Great news for Cablevision (CVC) and the rest of the cable industry: Hosted DVR services — which allow cable companies to create “virtual” Tivos that live in a datacenter somewhere, not on a hard drive in your living room — are legally sound.
Specifically, network-based DVRs “would not directly infringe plaintiffs’ exclusive rights to reproduce and publicly perform their copyrighted works,” says the U.S Court of Appeals for the Second Circuit in New York, reversing a lower court ruling. (See full ruling, embedded below, via Guardian Media Group.)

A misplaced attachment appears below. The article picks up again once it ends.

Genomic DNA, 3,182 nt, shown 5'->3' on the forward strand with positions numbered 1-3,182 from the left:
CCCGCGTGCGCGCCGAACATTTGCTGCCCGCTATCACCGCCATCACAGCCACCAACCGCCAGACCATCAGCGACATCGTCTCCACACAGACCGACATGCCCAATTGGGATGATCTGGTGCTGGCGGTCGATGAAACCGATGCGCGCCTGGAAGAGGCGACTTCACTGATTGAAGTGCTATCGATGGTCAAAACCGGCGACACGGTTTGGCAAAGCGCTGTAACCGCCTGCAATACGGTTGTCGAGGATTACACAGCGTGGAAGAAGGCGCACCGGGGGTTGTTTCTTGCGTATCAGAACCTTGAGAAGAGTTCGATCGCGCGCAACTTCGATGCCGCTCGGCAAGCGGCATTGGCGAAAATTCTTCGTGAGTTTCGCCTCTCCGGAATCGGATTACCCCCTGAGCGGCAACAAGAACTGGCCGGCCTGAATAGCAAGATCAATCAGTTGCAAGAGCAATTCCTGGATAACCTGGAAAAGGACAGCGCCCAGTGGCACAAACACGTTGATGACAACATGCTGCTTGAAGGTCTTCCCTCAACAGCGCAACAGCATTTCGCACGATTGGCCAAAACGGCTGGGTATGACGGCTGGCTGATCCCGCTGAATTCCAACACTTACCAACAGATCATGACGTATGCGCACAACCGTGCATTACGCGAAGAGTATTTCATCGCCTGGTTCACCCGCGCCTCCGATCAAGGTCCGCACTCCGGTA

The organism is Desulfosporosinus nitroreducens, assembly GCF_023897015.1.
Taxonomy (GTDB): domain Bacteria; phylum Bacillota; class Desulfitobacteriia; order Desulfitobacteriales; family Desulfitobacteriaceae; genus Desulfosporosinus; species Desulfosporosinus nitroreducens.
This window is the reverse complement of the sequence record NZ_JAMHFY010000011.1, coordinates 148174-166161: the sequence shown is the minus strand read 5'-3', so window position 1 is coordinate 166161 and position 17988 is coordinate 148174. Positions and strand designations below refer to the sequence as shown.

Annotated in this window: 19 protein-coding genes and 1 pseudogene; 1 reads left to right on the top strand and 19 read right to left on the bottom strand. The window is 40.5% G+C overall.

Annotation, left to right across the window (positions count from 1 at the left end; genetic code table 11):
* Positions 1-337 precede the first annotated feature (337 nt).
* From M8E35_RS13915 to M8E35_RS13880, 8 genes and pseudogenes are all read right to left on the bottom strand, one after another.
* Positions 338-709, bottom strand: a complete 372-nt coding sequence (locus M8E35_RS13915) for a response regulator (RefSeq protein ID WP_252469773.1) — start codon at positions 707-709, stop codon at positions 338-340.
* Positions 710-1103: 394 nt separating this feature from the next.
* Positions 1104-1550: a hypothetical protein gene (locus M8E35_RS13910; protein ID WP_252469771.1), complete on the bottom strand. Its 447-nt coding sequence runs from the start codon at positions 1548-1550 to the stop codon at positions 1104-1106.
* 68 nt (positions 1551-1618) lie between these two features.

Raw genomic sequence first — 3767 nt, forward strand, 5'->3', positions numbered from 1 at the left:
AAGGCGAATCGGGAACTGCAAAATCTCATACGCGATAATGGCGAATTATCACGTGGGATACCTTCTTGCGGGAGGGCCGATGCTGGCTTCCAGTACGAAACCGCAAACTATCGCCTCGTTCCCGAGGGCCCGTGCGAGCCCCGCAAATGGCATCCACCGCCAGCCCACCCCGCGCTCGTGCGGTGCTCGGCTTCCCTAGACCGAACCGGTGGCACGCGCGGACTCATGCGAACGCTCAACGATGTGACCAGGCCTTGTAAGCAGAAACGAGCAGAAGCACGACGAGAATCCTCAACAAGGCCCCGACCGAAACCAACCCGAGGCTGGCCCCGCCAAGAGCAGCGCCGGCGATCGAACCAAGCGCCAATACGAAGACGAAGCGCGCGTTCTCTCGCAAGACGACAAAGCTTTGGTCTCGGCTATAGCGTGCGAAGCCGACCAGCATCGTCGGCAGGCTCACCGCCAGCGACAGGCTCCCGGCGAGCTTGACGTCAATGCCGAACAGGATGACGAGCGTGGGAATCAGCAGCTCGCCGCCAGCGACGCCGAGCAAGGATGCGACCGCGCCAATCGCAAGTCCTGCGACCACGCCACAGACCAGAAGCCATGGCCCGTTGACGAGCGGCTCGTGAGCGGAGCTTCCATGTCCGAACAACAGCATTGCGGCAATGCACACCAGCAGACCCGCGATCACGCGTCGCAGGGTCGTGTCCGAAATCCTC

This is good news for cable subscribers and cable providers: By moving the recording function to a central datacenter, subscribers will be able to sign up for DVR service using older and/or cheaper set-top boxes — a potentially significant relief to capex.
On the other hand, it’s bad news for set-top box giants like Motorola (MOT) and Cisco Systems (CSCO), which have benefited as cable subscribers have upgraded to hi-def boxes with built-in DVRs.
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